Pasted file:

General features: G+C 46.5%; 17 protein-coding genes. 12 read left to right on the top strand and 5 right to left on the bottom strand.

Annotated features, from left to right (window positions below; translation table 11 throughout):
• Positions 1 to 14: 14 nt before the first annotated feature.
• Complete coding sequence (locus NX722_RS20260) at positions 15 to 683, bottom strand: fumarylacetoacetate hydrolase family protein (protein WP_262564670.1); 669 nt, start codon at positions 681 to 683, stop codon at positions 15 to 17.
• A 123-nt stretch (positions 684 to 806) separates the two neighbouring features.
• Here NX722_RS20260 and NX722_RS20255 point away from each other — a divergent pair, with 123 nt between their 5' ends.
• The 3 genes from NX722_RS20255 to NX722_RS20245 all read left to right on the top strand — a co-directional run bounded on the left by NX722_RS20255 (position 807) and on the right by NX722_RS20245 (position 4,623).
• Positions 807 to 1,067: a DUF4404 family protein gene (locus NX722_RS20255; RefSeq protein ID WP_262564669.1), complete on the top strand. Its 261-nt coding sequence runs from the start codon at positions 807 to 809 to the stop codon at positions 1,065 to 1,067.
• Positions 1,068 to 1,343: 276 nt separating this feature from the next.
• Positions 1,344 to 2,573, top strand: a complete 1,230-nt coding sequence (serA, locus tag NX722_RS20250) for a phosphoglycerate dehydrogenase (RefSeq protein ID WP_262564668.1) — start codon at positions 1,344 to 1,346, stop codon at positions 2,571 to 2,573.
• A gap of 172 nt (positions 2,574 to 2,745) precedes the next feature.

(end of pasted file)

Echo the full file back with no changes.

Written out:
General features: G+C 46.5%; 17 protein-coding genes. 12 read left to right on the top strand and 5 right to left on the bottom strand.

Annotated features, from left to right (window positions below; translation table 11 throughout):
• Positions 1 to 14: 14 nt before the first annotated feature.
• Complete coding sequence (locus NX722_RS20260) at positions 15 to 683, bottom strand: fumarylacetoacetate hydrolase family protein (protein WP_262564670.1); 669 nt, start codon at positions 681 to 683, stop codon at positions 15 to 17.
• A 123-nt stretch (positions 684 to 806) separates the two neighbouring features.
• Here NX722_RS20260 and NX722_RS20255 point away from each other — a divergent pair, with 123 nt between their 5' ends.
• The 3 genes from NX722_RS20255 to NX722_RS20245 all read left to right on the top strand — a co-directional run bounded on the left by NX722_RS20255 (position 807) and on the right by NX722_RS20245 (position 4,623).
• Positions 807 to 1,067: a DUF4404 family protein gene (locus NX722_RS20255; RefSeq protein ID WP_262564669.1), complete on the top strand. Its 261-nt coding sequence runs from the start codon at positions 807 to 809 to the stop codon at positions 1,065 to 1,067.
• Positions 1,068 to 1,343: 276 nt separating this feature from the next.
• Positions 1,344 to 2,573, top strand: a complete 1,230-nt coding sequence (serA, locus tag NX722_RS20250) for a phosphoglycerate dehydrogenase (RefSeq protein ID WP_262564668.1) — start codon at positions 1,344 to 1,346, stop codon at positions 2,571 to 2,573.
• A gap of 172 nt (positions 2,574 to 2,745) precedes the next feature.